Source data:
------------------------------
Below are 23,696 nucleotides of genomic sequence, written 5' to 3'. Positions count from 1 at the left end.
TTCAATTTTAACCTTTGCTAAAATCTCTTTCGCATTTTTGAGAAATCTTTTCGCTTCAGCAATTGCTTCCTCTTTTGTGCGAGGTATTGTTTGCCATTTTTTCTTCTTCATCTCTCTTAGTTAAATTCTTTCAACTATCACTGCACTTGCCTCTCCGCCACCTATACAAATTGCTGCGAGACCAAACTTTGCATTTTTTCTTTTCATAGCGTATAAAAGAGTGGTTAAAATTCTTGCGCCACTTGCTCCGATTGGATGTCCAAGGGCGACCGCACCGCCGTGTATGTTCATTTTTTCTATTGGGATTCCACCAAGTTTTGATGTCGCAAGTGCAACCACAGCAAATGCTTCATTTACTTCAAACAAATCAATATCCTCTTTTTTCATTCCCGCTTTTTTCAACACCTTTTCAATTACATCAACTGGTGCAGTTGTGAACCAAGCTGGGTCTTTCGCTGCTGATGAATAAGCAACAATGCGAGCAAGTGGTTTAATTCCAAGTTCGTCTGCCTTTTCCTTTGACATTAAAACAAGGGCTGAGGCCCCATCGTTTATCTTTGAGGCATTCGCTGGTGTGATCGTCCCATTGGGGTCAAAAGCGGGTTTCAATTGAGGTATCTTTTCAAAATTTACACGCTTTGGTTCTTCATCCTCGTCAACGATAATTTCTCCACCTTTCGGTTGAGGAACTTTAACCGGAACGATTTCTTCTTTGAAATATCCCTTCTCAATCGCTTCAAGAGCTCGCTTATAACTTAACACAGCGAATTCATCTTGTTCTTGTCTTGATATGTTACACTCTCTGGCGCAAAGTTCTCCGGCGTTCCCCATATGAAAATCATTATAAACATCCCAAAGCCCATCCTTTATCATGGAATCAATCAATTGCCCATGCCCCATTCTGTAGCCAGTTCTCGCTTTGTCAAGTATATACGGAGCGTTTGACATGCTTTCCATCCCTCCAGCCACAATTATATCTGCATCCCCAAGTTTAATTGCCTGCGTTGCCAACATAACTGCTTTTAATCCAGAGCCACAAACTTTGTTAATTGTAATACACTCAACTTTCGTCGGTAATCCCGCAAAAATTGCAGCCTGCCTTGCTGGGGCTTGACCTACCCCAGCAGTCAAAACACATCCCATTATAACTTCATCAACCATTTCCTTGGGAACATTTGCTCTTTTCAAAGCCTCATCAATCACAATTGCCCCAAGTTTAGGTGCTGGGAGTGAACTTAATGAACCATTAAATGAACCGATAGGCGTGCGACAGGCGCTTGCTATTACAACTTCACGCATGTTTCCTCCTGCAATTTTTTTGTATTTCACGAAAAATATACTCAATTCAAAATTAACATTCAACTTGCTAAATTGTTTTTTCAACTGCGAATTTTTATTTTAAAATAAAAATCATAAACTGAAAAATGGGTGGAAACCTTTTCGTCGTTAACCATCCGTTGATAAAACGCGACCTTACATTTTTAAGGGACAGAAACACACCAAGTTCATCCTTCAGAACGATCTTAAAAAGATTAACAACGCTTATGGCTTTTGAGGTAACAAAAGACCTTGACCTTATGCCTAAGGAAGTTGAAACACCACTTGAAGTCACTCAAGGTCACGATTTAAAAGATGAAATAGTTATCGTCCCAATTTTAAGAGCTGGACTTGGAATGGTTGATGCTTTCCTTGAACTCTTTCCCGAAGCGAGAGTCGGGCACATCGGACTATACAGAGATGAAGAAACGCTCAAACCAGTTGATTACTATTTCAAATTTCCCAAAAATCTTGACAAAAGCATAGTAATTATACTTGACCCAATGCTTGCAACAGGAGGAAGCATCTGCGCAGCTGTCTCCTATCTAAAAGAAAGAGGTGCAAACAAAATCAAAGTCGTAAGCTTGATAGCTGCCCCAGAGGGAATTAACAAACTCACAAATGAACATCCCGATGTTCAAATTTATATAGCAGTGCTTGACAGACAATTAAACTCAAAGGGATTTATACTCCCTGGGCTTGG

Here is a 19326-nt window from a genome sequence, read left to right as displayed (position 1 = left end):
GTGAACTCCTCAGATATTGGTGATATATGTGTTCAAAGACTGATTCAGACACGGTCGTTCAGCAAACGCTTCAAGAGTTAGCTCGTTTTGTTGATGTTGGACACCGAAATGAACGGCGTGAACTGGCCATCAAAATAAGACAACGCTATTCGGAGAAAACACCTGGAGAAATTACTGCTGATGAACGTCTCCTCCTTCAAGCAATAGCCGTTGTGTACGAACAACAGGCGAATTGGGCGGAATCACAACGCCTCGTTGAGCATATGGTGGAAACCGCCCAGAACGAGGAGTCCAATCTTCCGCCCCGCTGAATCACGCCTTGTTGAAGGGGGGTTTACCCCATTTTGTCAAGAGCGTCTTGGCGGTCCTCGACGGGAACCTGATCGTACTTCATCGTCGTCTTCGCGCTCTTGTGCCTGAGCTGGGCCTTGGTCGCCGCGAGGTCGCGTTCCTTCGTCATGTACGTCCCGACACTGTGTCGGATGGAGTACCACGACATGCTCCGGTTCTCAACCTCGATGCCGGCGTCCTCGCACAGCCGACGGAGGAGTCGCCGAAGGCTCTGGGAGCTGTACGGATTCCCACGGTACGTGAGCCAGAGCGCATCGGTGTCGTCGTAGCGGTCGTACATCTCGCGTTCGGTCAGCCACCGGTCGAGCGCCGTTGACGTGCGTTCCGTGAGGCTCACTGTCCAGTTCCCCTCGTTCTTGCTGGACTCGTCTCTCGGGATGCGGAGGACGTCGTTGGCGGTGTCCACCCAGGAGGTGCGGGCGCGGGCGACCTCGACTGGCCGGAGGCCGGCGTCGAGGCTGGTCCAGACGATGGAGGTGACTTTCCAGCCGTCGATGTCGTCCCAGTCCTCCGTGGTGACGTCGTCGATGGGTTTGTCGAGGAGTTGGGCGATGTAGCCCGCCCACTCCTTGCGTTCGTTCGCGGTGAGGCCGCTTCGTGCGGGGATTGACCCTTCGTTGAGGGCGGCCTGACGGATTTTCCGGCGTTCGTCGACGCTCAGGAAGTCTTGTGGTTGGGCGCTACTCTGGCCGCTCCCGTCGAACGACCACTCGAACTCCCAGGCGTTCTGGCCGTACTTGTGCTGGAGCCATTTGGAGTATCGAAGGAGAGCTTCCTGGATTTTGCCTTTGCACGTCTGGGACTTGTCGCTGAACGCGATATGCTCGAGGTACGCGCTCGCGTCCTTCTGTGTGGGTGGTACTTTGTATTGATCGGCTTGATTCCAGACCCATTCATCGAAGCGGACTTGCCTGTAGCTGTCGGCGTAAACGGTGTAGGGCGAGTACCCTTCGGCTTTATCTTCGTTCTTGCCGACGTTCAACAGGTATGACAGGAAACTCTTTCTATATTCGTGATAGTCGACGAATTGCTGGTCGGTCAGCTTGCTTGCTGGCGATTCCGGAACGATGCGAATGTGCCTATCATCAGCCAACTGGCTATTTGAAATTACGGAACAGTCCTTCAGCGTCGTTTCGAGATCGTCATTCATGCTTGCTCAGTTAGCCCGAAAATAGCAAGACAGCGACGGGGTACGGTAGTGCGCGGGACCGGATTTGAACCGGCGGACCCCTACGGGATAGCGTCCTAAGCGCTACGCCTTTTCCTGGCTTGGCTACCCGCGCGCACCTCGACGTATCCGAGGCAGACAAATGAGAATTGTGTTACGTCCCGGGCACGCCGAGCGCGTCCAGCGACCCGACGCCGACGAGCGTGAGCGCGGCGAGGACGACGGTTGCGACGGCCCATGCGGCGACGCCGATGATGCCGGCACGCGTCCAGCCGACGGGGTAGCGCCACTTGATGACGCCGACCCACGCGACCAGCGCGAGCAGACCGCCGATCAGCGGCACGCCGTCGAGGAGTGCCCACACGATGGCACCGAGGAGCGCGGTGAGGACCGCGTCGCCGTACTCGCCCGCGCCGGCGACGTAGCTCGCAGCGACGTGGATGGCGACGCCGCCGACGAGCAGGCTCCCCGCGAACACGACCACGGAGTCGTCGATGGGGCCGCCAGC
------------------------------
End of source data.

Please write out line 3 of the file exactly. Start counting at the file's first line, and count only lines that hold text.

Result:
Here is a 19326-nt window from a genome sequence, read left to right as displayed (position 1 = left end):